Andy Flower & Henry Olonga: the 'death of democracy' remembered

By Sam SheringhamBBC Sport
Andy Flower

It was the moment that marked out Andy Flower and Henry Olonga as two of the most courageous figures in the history of their sport.

On 10 February 2003, as their country prepared to host its first World Cup match, the Zimbabwe cricketers released a statement to journalists at the Harare Sports Club in which they denounced the "death of democracy" in their homeland.

And in order to underline their opposition to President Robert Mugabe's 'regime', they took to the field wearing black armbands.

Andy Flower
Flower sports a black armband on his right arm during Zimbabwe's opening World Cup match

In making their stand at an international sports event, Flower, Zimbabwe's most successful player, and Olonga, the country's first black cricketer, were drawing the attention of the world to what they saw as human rights abuses taking place in their country.

But in opposing Mugabe, who was elected as Prime Minister in 1980 in post-independence elections and became president in 1987, they were throwing away their international careers, putting their lives in danger and condemning themselves to a life in exile.

Ten years on, the protest is the subject of a BBC Radio 5 live Sport special to be broadcast at 19:00 GMT on Thursday.

Listeners will hear the personal recollections of Flower and Olonga as they relive the moment they made their bold stand.

While Olonga wrote at length about the extraordinary episode and its consequences in his 2010 autobiography Blood, Sweat and Treason, Flower has remained largely silent, and the man whose stewardship of the England team has been characterised by a dispassionate resolve becomes deeply emotional as he remembers his thoughts and feelings before, during and after that fateful day.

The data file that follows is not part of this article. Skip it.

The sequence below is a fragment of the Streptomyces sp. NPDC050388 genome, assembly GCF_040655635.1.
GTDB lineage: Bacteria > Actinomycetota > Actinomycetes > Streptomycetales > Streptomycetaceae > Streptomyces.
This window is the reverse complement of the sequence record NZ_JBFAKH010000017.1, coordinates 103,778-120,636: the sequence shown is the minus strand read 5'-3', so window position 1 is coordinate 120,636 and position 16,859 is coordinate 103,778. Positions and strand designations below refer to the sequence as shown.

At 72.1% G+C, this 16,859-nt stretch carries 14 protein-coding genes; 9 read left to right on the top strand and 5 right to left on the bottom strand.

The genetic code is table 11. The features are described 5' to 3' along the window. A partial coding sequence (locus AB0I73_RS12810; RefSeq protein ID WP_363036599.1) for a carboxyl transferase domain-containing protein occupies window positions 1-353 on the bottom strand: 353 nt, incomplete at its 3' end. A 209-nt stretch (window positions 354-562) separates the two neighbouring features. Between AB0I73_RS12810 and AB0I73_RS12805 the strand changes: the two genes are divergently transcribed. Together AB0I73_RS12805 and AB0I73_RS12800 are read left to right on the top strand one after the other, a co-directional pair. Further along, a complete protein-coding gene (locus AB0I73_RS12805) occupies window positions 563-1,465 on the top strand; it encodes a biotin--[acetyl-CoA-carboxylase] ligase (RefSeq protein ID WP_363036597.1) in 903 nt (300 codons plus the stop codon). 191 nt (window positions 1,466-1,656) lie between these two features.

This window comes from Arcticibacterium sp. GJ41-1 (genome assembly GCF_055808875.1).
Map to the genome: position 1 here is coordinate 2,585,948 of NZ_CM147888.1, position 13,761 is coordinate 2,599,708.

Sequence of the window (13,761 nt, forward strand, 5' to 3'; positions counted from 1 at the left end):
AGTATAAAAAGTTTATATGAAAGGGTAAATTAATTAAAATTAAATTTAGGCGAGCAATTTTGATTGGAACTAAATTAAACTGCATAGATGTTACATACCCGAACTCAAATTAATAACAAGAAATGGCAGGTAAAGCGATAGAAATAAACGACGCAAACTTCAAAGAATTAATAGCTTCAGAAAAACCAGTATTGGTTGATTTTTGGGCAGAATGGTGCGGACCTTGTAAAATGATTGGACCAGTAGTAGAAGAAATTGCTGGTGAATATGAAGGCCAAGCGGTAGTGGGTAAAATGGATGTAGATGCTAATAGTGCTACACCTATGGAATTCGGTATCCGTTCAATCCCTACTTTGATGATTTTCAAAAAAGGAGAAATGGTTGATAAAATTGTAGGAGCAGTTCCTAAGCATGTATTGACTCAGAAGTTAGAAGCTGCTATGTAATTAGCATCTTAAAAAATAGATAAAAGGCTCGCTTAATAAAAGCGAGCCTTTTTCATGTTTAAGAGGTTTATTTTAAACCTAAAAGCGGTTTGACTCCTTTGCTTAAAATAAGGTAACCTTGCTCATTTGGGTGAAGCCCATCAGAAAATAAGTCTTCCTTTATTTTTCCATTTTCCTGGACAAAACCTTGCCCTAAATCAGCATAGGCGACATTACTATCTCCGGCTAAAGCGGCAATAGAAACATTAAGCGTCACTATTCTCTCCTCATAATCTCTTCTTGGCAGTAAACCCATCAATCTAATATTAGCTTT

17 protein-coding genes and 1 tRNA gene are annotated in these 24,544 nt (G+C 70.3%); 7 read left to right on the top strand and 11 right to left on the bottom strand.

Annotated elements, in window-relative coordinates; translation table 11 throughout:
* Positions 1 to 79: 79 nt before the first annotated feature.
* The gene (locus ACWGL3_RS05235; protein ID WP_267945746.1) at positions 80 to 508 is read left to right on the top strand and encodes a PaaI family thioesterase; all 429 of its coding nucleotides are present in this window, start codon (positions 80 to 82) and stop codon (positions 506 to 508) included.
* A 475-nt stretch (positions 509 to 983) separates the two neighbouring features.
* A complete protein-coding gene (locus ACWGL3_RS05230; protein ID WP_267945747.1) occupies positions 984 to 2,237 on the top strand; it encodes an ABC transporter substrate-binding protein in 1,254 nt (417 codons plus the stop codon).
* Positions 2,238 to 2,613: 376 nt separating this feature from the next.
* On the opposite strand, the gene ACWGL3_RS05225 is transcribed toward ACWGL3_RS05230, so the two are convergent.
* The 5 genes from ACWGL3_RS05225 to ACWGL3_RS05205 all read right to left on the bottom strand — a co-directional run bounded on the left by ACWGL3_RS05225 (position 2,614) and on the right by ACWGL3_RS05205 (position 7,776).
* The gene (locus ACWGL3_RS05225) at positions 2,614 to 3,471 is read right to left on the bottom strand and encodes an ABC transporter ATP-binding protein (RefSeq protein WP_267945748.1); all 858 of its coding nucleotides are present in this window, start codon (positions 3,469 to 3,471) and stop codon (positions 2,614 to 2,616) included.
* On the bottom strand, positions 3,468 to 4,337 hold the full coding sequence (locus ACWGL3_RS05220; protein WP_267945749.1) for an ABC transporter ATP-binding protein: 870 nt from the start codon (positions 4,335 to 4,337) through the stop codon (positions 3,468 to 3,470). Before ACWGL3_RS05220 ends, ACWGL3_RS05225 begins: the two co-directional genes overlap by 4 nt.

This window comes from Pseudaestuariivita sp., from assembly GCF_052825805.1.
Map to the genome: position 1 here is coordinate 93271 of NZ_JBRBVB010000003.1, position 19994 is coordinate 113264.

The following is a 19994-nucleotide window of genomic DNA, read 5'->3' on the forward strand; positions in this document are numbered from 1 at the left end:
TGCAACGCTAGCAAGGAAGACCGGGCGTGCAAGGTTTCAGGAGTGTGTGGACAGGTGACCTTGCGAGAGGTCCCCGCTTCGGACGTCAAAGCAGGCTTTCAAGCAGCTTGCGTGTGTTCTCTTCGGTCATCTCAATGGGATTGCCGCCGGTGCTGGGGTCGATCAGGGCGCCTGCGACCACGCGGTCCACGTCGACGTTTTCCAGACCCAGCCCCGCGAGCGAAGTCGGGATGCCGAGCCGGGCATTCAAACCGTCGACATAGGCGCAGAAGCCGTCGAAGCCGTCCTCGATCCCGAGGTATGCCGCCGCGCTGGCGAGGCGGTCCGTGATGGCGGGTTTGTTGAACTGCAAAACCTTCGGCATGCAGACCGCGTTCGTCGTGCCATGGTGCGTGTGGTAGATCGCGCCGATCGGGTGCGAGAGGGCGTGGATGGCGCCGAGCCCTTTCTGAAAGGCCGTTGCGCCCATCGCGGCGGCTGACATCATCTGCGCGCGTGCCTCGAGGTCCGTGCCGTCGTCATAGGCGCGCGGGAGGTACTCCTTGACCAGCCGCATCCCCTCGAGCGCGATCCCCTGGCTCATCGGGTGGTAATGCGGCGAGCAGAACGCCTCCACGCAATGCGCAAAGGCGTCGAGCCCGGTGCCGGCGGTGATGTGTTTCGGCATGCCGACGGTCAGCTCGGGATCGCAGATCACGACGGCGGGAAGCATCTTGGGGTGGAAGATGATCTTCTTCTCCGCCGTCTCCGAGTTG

In an interview with 5 live's Alison Mitchell, Flower explains that the protest came about after an old friend, Nigel Huff, took him to see how his once-thriving farm had been devastated by the government's land reforms.

"Nigel said we had a moral obligation not to go about business as usual during the World Cup but to tell the world about what was going on in Zimbabwe," recalls Flower.

"Once he had planted that seed it was very hard to ignore it and it changed the way I viewed the country and our participation in that World Cup."

Flower knew that the chances of engaging the whole team in a protest or boycott were remote given that certain players either had sympathies with the regime or would be unwilling to take such a risk. So he decided to approach Olonga, a 26-year-old fast bowler with a sharp mind and strong sense of morality.

"I thought Henry might grab the concept and have the courage of his convictions to take a stand," adds Flower. "I also thought the fact that it would be one white Zimbabwean and one black one operating together gave the message the most eloquent balance."

A series of clandestine meetings followed involving Flower, Olonga and David Coltart, a human rights lawyer and a member of the opposition party.